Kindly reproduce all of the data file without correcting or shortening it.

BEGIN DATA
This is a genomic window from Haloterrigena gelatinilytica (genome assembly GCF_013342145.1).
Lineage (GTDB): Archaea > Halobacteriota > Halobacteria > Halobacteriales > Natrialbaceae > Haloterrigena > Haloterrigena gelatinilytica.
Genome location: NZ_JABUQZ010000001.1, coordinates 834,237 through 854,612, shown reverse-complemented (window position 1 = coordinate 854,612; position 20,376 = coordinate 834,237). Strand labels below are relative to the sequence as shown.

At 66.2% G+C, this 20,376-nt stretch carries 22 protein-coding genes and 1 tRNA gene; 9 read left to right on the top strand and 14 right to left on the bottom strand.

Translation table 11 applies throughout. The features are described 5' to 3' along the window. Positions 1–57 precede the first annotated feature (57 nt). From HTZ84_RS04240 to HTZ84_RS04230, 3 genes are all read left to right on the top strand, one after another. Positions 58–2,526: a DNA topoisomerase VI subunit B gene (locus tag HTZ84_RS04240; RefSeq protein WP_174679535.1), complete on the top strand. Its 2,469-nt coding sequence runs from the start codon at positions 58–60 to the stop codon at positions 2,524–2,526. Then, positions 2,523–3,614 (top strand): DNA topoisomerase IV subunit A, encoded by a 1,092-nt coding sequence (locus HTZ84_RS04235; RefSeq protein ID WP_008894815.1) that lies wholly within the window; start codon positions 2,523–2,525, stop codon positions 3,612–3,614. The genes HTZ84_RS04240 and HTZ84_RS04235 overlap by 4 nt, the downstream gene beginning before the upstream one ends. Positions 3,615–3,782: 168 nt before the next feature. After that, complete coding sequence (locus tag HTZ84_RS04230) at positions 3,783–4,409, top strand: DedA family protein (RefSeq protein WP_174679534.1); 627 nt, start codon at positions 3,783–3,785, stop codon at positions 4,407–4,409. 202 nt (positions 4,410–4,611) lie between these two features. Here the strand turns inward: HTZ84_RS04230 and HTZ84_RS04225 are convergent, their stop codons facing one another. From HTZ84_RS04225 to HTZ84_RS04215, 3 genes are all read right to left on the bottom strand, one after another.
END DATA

This is a genomic window from Haloterrigena gelatinilytica (genome assembly GCF_013342145.1).
Lineage (GTDB): Archaea > Halobacteriota > Halobacteria > Halobacteriales > Natrialbaceae > Haloterrigena > Haloterrigena gelatinilytica.
Genome location: NZ_JABUQZ010000001.1, coordinates 834,237 through 854,612, shown reverse-complemented (window position 1 = coordinate 854,612; position 20,376 = coordinate 834,237). Strand labels below are relative to the sequence as shown.

At 66.2% G+C, this 20,376-nt stretch carries 22 protein-coding genes and 1 tRNA gene; 9 read left to right on the top strand and 14 right to left on the bottom strand.

Translation table 11 applies throughout. The features are described 5' to 3' along the window. Positions 1–57 precede the first annotated feature (57 nt). From HTZ84_RS04240 to HTZ84_RS04230, 3 genes are all read left to right on the top strand, one after another. Positions 58–2,526: a DNA topoisomerase VI subunit B gene (locus tag HTZ84_RS04240; RefSeq protein WP_174679535.1), complete on the top strand. Its 2,469-nt coding sequence runs from the start codon at positions 58–60 to the stop codon at positions 2,524–2,526. Then, positions 2,523–3,614 (top strand): DNA topoisomerase IV subunit A, encoded by a 1,092-nt coding sequence (locus HTZ84_RS04235; RefSeq protein ID WP_008894815.1) that lies wholly within the window; start codon positions 2,523–2,525, stop codon positions 3,612–3,614. The genes HTZ84_RS04240 and HTZ84_RS04235 overlap by 4 nt, the downstream gene beginning before the upstream one ends. Positions 3,615–3,782: 168 nt before the next feature. After that, complete coding sequence (locus tag HTZ84_RS04230) at positions 3,783–4,409, top strand: DedA family protein (RefSeq protein WP_174679534.1); 627 nt, start codon at positions 3,783–3,785, stop codon at positions 4,407–4,409. 202 nt (positions 4,410–4,611) lie between these two features. Here the strand turns inward: HTZ84_RS04230 and HTZ84_RS04225 are convergent, their stop codons facing one another. From HTZ84_RS04225 to HTZ84_RS04215, 3 genes are all read right to left on the bottom strand, one after another.